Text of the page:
No good deed goes unpunished. When Gov. Sonny Perdue convened a meeting at the state Capitol last November to pray for rain, a lot of snooty-noses scoffed. Not me. I told my friends they had better find their umbrellas because the governor had asked none other than Dr. Gil Watson, the World's Greatest Preacher, to intercede with God and send some H2O to Georgia.
Serious times require serious measures, and the governor knew that God would give strong consideration to whatever Dr. Gil asked. God really likes Dr. Gil because he doesn't spew mean-spirited, hate-thy-neighbor poison like stiff-necked Rev. Jeremiah Wright, Sen. Barack Obama's preacher. And he doesn't promote bigotry and religious intolerance like that fat toad of an evangelist in San Antonio who disparaged the Catholic Church with a term not fit for a family newspaper.
Those hypocrites have to be an embarrassment to God. They certainly are to the rest of us.
But, back to the drought. We are a long way from being out of the woods, but since the governor's prayer meeting last fall, Lake Allatoona is a foot higher than it was this time last year, and according to the Army Corps of Engineers, Walter F. George Lake and West Point Lake are at more than 80 percent capacity.
Only Lake Lanier is still running low, and that is not Dr. Gil's fault. Or God's. It is because Lanier has to furnish a lot of water to Malfunction Junction, aka Atlanta, and most of it is wasted since the sewers don't work. The sewers don't work because the city is broke and can't fix them. The city is broke because nobody wants to live in a town where the sewers don't work.
In the meantime, we are in a big brouhaha with Alabama and Florida over who has rights to the water from the Chattahoochee River. The last time I looked, the Chattahoochee originates in North Georgia, which makes it our river. We could have stopped the water at the state line years ago had we chosen to do so, but we have shared it with our neighbors because we are a warm and kindhearted people.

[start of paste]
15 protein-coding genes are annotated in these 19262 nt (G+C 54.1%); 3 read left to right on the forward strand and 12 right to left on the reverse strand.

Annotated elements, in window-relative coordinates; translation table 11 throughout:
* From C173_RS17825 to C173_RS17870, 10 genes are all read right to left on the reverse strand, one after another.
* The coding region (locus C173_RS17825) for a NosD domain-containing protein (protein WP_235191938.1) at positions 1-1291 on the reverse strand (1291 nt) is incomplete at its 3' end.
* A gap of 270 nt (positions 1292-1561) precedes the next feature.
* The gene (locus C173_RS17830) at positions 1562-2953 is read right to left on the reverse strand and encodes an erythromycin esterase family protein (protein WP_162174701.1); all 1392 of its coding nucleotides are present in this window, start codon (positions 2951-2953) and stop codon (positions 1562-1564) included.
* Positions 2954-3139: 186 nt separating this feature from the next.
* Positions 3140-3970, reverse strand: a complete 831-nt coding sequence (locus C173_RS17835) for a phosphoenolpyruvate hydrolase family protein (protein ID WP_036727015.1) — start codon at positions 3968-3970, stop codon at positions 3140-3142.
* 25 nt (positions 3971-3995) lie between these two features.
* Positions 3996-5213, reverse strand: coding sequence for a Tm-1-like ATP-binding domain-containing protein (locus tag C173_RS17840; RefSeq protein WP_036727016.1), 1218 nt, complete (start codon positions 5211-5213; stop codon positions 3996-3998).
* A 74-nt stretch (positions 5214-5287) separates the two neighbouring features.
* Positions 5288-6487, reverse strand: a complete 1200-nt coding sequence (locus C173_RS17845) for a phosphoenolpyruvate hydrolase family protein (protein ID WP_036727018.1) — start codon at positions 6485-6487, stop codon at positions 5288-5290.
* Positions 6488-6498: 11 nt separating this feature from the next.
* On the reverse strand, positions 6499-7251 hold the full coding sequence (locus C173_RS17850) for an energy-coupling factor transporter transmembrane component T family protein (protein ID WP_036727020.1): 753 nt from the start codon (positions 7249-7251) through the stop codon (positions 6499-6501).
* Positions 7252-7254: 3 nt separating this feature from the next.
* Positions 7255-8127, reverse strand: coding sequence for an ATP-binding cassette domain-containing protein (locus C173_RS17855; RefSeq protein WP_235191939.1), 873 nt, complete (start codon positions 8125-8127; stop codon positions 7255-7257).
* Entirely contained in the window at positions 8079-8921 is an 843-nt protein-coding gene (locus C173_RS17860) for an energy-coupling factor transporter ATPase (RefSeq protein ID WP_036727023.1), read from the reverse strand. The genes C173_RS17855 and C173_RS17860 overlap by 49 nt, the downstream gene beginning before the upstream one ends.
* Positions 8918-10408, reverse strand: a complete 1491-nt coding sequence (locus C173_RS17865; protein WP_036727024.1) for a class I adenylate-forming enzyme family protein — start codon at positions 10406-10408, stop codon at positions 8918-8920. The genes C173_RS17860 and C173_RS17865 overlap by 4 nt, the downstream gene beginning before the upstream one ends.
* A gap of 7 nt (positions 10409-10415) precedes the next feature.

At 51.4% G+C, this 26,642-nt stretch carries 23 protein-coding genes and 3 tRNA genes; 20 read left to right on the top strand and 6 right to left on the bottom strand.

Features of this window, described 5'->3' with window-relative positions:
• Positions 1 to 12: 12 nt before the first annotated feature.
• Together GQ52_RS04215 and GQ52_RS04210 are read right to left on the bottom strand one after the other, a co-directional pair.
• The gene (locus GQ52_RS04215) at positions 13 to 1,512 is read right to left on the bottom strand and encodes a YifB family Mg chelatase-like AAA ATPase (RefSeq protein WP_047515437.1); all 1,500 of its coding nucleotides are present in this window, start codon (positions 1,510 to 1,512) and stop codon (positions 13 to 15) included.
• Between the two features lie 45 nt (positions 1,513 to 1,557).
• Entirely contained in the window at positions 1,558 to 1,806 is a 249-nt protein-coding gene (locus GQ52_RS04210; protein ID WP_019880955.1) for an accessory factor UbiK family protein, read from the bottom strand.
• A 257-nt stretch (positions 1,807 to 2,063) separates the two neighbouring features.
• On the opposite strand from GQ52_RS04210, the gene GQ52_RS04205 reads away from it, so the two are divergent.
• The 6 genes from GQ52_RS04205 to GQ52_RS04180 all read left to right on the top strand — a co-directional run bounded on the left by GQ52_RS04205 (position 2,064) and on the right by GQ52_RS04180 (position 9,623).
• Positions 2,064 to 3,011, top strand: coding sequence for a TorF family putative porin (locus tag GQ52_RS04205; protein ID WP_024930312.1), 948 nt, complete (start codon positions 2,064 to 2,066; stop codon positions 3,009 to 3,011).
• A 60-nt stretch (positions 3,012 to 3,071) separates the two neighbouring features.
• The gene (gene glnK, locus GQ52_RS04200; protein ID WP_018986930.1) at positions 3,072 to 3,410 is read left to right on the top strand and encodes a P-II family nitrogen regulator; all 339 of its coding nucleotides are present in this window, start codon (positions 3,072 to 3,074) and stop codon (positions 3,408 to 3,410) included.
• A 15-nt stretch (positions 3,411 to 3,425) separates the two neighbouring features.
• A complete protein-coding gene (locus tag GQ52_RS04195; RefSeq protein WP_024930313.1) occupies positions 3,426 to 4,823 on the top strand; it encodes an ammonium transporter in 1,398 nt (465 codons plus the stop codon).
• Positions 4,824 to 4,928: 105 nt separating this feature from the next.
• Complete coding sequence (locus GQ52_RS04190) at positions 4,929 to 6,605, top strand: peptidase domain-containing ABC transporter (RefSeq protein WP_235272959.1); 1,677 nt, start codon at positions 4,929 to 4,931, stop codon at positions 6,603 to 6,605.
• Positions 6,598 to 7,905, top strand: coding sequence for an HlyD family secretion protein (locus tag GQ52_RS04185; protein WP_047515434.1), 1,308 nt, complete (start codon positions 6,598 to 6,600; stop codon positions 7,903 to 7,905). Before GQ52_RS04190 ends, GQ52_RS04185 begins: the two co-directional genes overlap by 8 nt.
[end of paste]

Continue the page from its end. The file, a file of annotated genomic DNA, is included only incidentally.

Alas, we have ungrateful neighbors. The more water we have, the more they want. I wouldn't be surprised to see them go after our Vidalia onions next.
As if fighting with Alabama and Florida wasn't bad enough, now come reports of a nefarious scheme by the Tennessee Valley Authority to take more Georgia water - this time to benefit the state of Tennessee. A loyal reader who asks to remain anonymous (most people who read this column ask for anonymity because if they give their real names, liberal weenies would want to invite them to a Sean Penn Film Festival) says the TVA drains Lake Nottely near Blairsville by 20 feet each fall to "keep the Tennessee River navigable."
Why do we do we give a rip whether or not the Tennessee River is navigable? Because, says the astute reader, he knows for a fact that big-shot UT fans want to keep the river full so that they can travel to Knoxville on their yachts, attend the football games and then float back from whence they came. And on Georgia water, no less.
Good grief! It isn't bad enough that we have to take care of some inedible mollusks in Florida and a bunch of whiners in Alabama? Now we have to use our precious resources so Tennessee fans can cruise in their yachts to the football games while dressed like Nehi sodas?
Maybe praying for rain wasn't such a good idea after all if everybody else is going to take our water away from us. Maybe Gov. Perdue should call the World's Greatest Preacher, and suggest he ask God to move our neighboring states somewhere beyond East Boola Boola, Idaho, where nobody will ever find them, and then throw in Atlanta and their stopped-up sewers as a bonus.
If Gov. Perdue agrees to do so, I would suggest that the ingrates start looking for moving vans in a hurry. God listens to Dr. Gil.
Dick Yarbrough is a North Georgia resident whose column appears Saturdays and on gainesvilletimes.com. First published March 29, 2008.